Stem cell transplants (SCTs) are sometimes used for hard-to-treat Hodgkin lymphoma , such as disease that doesn’t go away completely after chemotherapy (chemo) and/or radiation or lymphoma that comes back after treatment.
The doses of chemo drugs given to patients normally are limited by the side effects these drugs cause. Higher doses can’t be used, even if they might kill more cancer cells, because they would severely damage the bone marrow, where new blood cells are made.
A stem cell transplant lets doctors give higher doses of chemo (sometimes along with radiation therapy). This is because after getting high-dose chemo, the patient receives a transplant of blood-forming stem cells to rebuild the bone marrow.
The blood-forming stem cells used for a transplant can come either from the blood or from the bone marrow. Today, most transplants are done with cells that are taken out of the blood and are called peripheral stem cell transplants.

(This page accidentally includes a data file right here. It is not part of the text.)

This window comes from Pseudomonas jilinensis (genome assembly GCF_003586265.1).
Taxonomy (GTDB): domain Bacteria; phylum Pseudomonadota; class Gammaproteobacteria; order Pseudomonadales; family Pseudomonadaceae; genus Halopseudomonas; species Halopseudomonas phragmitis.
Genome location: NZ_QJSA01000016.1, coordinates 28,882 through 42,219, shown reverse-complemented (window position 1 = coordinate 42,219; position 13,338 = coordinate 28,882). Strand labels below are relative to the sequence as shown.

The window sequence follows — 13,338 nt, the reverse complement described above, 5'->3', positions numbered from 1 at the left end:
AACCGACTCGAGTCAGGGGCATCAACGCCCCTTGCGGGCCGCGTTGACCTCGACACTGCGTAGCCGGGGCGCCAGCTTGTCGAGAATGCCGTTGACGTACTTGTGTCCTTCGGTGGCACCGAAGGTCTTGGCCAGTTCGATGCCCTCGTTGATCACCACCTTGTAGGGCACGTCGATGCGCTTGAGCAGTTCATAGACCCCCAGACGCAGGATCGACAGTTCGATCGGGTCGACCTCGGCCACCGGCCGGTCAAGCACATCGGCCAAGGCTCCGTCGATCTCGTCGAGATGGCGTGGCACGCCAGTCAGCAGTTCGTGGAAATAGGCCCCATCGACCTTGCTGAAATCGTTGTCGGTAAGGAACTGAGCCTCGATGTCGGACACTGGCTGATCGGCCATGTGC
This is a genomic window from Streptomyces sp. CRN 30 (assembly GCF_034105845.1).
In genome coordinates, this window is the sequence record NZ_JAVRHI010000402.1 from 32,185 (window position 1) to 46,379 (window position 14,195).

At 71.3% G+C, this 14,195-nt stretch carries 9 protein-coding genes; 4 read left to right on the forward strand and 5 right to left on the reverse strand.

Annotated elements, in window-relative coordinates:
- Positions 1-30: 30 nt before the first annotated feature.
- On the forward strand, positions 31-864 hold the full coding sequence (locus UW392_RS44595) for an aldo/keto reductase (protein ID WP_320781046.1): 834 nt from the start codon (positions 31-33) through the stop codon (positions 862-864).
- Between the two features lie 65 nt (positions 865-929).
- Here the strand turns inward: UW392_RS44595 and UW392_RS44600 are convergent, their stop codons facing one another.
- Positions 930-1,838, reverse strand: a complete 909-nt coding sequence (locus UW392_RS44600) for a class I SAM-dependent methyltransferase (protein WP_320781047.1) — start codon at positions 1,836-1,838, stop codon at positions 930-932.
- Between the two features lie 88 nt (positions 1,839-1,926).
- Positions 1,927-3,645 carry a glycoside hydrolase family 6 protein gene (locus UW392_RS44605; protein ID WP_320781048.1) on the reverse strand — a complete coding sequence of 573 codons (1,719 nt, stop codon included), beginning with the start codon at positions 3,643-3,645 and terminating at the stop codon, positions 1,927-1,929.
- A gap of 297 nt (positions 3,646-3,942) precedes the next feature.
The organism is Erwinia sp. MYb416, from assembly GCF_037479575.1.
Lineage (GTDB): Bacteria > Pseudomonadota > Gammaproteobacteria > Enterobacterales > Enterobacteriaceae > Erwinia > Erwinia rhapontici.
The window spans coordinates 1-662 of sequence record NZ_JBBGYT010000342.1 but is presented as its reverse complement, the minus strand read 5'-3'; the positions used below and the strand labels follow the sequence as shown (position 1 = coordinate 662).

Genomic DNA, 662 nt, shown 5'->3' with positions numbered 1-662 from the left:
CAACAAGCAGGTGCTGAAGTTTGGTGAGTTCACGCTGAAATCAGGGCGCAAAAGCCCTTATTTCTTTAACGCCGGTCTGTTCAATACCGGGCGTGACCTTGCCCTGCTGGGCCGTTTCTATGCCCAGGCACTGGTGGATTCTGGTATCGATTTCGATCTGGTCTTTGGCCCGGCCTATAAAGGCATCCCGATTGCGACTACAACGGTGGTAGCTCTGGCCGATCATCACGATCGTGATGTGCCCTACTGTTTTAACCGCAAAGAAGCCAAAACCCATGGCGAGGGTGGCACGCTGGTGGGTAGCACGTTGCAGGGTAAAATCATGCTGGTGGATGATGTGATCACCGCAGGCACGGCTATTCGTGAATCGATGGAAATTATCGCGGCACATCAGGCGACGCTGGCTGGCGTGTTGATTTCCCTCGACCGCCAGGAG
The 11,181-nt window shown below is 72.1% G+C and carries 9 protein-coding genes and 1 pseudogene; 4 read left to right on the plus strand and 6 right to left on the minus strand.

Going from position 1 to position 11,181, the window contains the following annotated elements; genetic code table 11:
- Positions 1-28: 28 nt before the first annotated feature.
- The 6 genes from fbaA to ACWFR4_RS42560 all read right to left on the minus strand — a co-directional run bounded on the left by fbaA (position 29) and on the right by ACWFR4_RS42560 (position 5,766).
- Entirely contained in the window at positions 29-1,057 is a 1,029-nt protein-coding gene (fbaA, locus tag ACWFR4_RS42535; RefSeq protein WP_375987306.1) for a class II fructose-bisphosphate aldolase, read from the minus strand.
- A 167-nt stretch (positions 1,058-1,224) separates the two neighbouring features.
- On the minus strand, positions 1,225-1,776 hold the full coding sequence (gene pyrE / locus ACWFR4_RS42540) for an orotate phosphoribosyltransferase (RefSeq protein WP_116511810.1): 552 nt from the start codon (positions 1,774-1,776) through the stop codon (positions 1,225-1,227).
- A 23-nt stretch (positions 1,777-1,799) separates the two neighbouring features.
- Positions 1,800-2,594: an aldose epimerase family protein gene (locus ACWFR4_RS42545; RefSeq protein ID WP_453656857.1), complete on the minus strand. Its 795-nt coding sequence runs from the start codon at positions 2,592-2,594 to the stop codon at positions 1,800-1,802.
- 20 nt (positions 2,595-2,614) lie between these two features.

There are 2 main types of stem cell transplants. They use different sources of blood-forming stem cells.
A stem cell transplant is a complex treatment that can cause life-threatening side effects. If the doctors think a person might benefit from a transplant, it should be done at a cancer center where the staff has experience with the procedure and with managing the recovery phase.
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National Comprehensive Cancer Network, Clinical Practice Guidelines in Oncology (NCCN Guidelines®), Hodgkin Lymphoma, Version I.2018 -- December 20, 2017. Accessed at www.nccn.org/professionals/physician_gls/pdf/hodgkins.pdf on March 20 2018.
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Younes A, Carbone A, Johnson P, Dabaja B, Ansell S, Kuruvilla J. Chapter 102: Hodgkin’s lymphoma. In: DeVita VT, Lawrence TS, Rosenberg SA, eds. DeVita, Hellman, and Rosenberg’s Cancer: Principles and Practice of Oncology. 10th ed. Philadelphia, Pa: Lippincott Williams & Wilkins; 2015.
Last Revised: May 1, 2018